Marc Forgione needs no introduction: The son of Larry Forgione (known as “The Godfather of American Cuisine”), Marc has long since extracted himself from his father’s spotlight and forged ahead with his own legacy in the culinary world, becoming the youngest American chef to earn a Michelin star in three consecutive years for his namesake restaurant in New York City, and winning The Next Iron Chef Season 3 to compete alongside culinary legends such as Mario Batali and Masaharu Morimoto inside Kitchen Stadium.
Nowadays with the cameras off (Iron Chef is rumoured to be making a comeback this year on Food Network along with host Alton Brown), Forgione is spending most of his time balancing the roles of chef and restaurateur, with Restaurant Marc Forgione celebrating its ninth anniversary this year in Manhattan’s Tribeca district.
In town for a pop-up at Lily & Bloom (we’ve heard he’s always been scouting around for potential restaurant sites), Forgione dishes on his unique blend of “New York style” cooking, stepping out of his father’s spotlight, and the best advice he has for young chefs and budding restaurateurs in the industry.
Let’s start from the beginning. What got you interested in food?
I was hungry. No, just kidding. Some people think that because I grew up with my dad that it was forced, like, I’d been training since I was a kid. It was nothing like that; it was actually the opposite. My dad was working a lot obviously, so my mother was the one who cooked for us everyday, and I was always in the kitchen with her. I wanted to learn how to flip an egg, or make meatballs with her or whatever it was. Our kitchen has always been at the heart of our household. My grandfather was also a great cook (the Italian side in us), so I just grew up with this food culture, not even knowing that my dad was a great chef until I was like 18.
And when did you start cooking professionally?
Well I did it during the summers when I was still in my teens. I went on a trip to Europe and I was really impressed with some of the stuff I saw up there. When I came back, my dad had just lost a sous chef or something and they needed my help. I didn’t even have time to unpack my suitcase, I just came home, washed my face, went to work, and I don’t know, I just started to really love it. At that time I was 20, I just got bit by the bug and got really serious about it. I started working at other kitchens other than my dad’s, which was interesting because with my last name, 10-15 years ago, it was tough. Every chef would push me a little harder, treat me a little different, and not in a good way… It was always like, “Oh, you’re Larry Forgione’s son, how do you mess that up?” But in turn, it made me better in the long run.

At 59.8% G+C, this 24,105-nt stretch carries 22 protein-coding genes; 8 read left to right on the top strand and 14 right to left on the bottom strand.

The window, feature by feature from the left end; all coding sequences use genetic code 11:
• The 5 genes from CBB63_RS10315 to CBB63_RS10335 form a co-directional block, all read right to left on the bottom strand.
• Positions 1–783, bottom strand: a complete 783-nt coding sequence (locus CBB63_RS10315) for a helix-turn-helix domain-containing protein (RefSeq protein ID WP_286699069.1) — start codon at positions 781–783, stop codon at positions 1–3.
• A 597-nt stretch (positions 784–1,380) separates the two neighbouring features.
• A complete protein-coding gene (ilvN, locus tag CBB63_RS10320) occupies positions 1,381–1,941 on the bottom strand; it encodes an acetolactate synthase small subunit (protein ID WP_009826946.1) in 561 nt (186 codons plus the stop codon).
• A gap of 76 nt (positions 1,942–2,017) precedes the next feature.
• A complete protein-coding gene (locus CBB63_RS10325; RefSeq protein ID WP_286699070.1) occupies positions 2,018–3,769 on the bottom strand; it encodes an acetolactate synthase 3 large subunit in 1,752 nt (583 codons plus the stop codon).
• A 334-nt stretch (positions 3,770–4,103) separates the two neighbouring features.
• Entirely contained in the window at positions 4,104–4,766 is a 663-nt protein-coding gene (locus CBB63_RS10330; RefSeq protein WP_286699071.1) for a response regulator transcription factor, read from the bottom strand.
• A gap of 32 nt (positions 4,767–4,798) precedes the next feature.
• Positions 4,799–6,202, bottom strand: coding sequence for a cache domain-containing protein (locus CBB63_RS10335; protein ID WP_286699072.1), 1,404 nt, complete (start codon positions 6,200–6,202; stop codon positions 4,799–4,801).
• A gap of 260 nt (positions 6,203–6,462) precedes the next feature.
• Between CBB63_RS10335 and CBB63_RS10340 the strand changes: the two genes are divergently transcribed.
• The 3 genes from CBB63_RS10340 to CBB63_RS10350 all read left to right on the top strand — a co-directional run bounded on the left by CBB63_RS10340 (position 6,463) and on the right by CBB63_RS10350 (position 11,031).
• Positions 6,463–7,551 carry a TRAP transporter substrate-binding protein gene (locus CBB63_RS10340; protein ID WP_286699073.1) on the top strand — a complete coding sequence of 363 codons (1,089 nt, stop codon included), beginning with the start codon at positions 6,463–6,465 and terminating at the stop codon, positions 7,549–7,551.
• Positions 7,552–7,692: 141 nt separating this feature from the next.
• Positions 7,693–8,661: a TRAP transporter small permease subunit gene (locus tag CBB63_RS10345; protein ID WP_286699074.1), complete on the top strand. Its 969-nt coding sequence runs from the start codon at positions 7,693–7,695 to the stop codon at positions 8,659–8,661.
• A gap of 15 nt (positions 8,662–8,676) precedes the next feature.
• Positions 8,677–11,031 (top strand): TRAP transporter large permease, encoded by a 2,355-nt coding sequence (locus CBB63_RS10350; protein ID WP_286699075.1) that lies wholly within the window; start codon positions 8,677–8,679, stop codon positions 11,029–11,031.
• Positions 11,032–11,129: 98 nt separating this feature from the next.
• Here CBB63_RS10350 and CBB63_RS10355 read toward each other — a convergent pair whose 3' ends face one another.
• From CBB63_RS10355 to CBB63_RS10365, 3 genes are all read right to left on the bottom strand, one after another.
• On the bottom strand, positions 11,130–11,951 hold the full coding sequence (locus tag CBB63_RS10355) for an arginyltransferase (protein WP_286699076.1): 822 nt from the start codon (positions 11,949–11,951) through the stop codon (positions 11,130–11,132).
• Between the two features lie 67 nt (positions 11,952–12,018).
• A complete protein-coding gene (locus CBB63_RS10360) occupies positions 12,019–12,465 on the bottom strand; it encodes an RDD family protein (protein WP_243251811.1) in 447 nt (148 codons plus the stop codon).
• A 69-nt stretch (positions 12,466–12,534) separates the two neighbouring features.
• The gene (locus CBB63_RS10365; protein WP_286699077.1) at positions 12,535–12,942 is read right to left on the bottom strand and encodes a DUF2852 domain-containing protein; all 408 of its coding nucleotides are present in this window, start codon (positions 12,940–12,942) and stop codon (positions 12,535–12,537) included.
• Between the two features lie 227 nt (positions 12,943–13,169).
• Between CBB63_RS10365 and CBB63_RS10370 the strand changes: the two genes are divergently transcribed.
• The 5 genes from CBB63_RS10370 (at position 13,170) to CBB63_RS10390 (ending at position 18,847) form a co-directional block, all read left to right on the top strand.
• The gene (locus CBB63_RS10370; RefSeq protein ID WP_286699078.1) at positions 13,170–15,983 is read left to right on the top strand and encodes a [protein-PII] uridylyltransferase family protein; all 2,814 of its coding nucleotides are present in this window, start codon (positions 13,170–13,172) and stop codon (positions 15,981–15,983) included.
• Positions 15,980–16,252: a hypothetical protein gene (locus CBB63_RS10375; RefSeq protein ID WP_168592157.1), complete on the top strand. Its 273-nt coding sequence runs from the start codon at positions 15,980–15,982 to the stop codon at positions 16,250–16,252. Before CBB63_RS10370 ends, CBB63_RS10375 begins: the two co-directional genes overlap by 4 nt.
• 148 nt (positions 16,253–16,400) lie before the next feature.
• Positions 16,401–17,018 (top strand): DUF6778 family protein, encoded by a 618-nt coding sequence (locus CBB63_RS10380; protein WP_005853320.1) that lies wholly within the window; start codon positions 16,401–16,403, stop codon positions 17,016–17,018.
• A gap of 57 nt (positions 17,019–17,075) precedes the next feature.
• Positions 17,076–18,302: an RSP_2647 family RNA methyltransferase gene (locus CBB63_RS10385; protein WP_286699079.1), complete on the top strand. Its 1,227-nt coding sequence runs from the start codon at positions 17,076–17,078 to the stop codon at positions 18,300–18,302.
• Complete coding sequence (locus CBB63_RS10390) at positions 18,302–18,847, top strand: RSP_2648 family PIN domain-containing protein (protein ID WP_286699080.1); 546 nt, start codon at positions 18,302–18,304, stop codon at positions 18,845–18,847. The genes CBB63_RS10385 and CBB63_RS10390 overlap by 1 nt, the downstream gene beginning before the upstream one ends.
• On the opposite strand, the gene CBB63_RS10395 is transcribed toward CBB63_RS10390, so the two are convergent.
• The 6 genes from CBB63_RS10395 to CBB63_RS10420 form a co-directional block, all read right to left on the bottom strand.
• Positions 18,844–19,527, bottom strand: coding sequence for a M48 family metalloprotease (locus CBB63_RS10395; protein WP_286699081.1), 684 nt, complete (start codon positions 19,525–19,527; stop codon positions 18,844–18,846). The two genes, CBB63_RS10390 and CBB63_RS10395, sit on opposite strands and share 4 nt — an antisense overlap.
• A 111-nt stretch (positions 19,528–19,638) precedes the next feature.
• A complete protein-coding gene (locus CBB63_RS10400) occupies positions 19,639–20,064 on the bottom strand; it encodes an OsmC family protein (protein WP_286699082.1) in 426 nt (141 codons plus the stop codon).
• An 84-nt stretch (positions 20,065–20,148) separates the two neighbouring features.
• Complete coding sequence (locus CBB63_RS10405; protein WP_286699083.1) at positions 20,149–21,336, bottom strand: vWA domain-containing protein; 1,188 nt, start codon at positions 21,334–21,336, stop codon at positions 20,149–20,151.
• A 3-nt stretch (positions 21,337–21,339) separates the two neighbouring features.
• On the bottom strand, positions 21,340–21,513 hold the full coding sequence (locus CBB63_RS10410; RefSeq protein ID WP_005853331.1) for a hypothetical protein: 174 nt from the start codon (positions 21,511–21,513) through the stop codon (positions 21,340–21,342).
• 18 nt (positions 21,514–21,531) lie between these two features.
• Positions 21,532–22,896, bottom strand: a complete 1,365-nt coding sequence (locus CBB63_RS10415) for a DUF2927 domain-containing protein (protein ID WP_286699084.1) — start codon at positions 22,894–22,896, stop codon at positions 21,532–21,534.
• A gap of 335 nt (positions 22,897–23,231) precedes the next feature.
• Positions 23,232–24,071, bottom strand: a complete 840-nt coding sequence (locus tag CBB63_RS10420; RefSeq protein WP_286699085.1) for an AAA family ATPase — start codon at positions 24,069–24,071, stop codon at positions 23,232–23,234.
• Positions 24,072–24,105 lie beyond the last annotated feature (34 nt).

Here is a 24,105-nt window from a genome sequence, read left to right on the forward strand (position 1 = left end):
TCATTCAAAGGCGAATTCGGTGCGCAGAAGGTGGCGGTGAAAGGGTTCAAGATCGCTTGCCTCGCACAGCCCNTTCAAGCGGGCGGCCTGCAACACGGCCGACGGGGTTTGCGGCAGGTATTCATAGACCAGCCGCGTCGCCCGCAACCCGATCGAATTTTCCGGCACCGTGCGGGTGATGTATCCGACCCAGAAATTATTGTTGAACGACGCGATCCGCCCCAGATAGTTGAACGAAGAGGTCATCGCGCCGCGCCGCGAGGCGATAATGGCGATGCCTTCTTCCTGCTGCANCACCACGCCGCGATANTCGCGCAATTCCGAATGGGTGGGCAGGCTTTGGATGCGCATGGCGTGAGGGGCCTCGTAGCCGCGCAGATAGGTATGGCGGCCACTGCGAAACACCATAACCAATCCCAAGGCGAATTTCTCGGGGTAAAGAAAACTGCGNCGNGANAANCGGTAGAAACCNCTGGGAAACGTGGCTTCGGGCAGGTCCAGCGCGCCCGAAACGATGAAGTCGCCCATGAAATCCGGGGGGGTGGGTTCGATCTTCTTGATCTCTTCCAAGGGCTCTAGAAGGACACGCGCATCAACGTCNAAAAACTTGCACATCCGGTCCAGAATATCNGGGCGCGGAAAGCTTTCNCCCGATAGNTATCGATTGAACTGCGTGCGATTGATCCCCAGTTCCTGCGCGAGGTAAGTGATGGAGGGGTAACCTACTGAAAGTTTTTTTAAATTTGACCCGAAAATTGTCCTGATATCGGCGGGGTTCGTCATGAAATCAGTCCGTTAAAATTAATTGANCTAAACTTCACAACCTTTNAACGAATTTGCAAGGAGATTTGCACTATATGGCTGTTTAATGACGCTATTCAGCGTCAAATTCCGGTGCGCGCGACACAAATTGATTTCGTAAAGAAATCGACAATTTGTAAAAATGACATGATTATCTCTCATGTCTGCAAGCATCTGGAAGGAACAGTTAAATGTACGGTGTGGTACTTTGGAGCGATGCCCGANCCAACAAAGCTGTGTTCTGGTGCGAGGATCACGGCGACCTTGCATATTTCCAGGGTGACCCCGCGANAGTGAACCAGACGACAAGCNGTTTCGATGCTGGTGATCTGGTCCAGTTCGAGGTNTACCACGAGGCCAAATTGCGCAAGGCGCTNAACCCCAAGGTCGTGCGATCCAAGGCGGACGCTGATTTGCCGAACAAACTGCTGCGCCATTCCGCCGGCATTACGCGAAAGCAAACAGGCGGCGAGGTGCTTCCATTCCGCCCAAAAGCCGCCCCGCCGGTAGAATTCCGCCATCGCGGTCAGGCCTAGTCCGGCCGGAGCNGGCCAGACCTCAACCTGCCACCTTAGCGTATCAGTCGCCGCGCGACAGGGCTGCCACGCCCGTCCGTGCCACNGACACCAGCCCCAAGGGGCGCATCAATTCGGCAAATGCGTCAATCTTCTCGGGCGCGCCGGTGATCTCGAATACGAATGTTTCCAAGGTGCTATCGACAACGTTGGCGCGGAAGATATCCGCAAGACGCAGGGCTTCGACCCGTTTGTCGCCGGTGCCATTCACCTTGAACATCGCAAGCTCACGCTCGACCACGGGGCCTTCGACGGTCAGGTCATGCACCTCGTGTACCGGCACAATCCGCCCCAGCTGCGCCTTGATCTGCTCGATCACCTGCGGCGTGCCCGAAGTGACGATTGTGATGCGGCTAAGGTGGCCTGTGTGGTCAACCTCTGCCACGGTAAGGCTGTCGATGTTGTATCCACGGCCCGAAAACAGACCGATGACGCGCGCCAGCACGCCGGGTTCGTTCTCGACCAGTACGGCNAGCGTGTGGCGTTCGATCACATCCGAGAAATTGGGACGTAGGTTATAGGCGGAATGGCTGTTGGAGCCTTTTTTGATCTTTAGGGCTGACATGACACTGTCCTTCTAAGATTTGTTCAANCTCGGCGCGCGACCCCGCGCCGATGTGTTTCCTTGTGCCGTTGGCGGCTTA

Has it been hard trying to forge your own path and step out of your father’s spotlight?
I never started my career to try and recreate An American Place. I wanted to open up my own restaurant. An American Place in the beginning was tablecloths, you know iconic New York City, very upscale restaurant. My restaurant has no tablecloths, we play rock and roll, but I still consider my food to be the highest quality we can do. I think as the years have gone on, I’m starting to be recognised as me, but at the end of the day I am Larry Forgione’s son, so I have no problem with that. I’m very proud to be Larry Forgione’s son.
Who have been your biggest chef mentors in your career?
The first chefs I worked for were Patricia Yeo and Pino Maffeo; both of them had very different styles and since it was my first experience outside my dad’s restaurants, it had a really big impact on me. Pinot, in particular, he taught me discipline, like how to be a man. You know, like you can stay out until 4am in the morning if you want to, but you better be the first one back to work. And don’t let anybody see you sweat. He helped shape me at the time when I was still a young punk in my early 20s.
And then with Laurent Tourondel, I just got to watch the creation of BLT from the ground up. There’s like 30 BLT‘s now, and I opened the first five from start to finish, just me and Laurent. He’s a great chef, great mentor, and now a great friend. He really showed me how you have to care about every single thing, whether it’s your signature dish or chopped chives, everything has to be perfect.
When did you decide you wanted to open your own restaurant?
I had always wanted to own my own restaurant, and I think it was when I went to France that I got really serious about the business. I think I went there to see if there was really something else out there, and I knew they wouldn’t care what my last name was (they didn’t), and I think that was when I just realised I really want to do this. When I came back I was a little more motivated with a clear path, but like, I never wanted to be on TV, I never wanted to be famous, none of that stuff was ever any part of my goals. My goal was to own a restaurant.
So how did you get involved in the Next Iron Chef?
I had been asked to do a couple different shows, but I always said no. I said the only show I like is Iron Chef because at the end of the day it’s just cooking, there’s no bullshit, theres no drama, there’s no video clips of the house with drama, I mean it’s just cooking. I thought maybe I’d get to be on Iron Chef one day, but I never ever thought I would have the chance to become one. I got a call from the Food Network and they’d noticed at the time I had a Michelin star, and I’m sure my haircut and my name didn’t hurt either. I mean I’ll be the first one to admit that it’s a good story. Once I got on the show, again I never really had any intention of winning it; I think I was like 31 at the time, I was just doing it to get people to come to my restaurant.
Tell us what the moment was like when you were announced the winner.